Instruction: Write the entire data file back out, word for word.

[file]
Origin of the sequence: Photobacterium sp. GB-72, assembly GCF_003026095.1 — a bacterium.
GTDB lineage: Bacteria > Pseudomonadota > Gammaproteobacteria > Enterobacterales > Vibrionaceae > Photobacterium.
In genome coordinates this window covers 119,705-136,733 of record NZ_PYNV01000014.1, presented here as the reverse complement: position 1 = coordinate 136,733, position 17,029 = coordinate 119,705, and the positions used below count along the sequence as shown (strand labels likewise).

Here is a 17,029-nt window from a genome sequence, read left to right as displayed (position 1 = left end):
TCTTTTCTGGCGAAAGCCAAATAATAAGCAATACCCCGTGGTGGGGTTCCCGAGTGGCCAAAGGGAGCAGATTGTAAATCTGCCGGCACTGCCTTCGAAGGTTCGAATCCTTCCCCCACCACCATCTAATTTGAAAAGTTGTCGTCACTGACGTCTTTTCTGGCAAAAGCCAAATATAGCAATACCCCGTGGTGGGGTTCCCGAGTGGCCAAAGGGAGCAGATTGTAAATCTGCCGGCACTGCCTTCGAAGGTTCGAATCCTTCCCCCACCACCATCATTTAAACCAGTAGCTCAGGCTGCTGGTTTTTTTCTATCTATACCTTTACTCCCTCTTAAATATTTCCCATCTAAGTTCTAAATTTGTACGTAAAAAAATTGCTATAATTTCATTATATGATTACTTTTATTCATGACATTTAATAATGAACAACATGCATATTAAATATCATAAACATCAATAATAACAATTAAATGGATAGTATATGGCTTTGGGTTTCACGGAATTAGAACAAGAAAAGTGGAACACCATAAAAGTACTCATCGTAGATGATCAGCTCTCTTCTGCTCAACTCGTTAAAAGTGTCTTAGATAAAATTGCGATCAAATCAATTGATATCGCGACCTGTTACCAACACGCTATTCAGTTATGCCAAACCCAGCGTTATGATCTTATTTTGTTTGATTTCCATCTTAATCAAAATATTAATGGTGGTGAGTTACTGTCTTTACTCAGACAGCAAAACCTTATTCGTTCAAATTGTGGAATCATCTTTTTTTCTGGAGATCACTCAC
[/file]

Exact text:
Origin of the sequence: Photobacterium sp. GB-72, assembly GCF_003026095.1 — a bacterium.
GTDB lineage: Bacteria > Pseudomonadota > Gammaproteobacteria > Enterobacterales > Vibrionaceae > Photobacterium.
In genome coordinates this window covers 119,705-136,733 of record NZ_PYNV01000014.1, presented here as the reverse complement: position 1 = coordinate 136,733, position 17,029 = coordinate 119,705, and the positions used below count along the sequence as shown (strand labels likewise).

Here is a 17,029-nt window from a genome sequence, read left to right as displayed (position 1 = left end):
TCTTTTCTGGCGAAAGCCAAATAATAAGCAATACCCCGTGGTGGGGTTCCCGAGTGGCCAAAGGGAGCAGATTGTAAATCTGCCGGCACTGCCTTCGAAGGTTCGAATCCTTCCCCCACCACCATCTAATTTGAAAAGTTGTCGTCACTGACGTCTTTTCTGGCAAAAGCCAAATATAGCAATACCCCGTGGTGGGGTTCCCGAGTGGCCAAAGGGAGCAGATTGTAAATCTGCCGGCACTGCCTTCGAAGGTTCGAATCCTTCCCCCACCACCATCATTTAAACCAGTAGCTCAGGCTGCTGGTTTTTTTCTATCTATACCTTTACTCCCTCTTAAATATTTCCCATCTAAGTTCTAAATTTGTACGTAAAAAAATTGCTATAATTTCATTATATGATTACTTTTATTCATGACATTTAATAATGAACAACATGCATATTAAATATCATAAACATCAATAATAACAATTAAATGGATAGTATATGGCTTTGGGTTTCACGGAATTAGAACAAGAAAAGTGGAACACCATAAAAGTACTCATCGTAGATGATCAGCTCTCTTCTGCTCAACTCGTTAAAAGTGTCTTAGATAAAATTGCGATCAAATCAATTGATATCGCGACCTGTTACCAACACGCTATTCAGTTATGCCAAACCCAGCGTTATGATCTTATTTTGTTTGATTTCCATCTTAATCAAAATATTAATGGTGGTGAGTTACTGTCTTTACTCAGACAGCAAAACCTTATTCGTTCAAATTGTGGAATCATCTTTTTTTCTGGAGATCACTCAC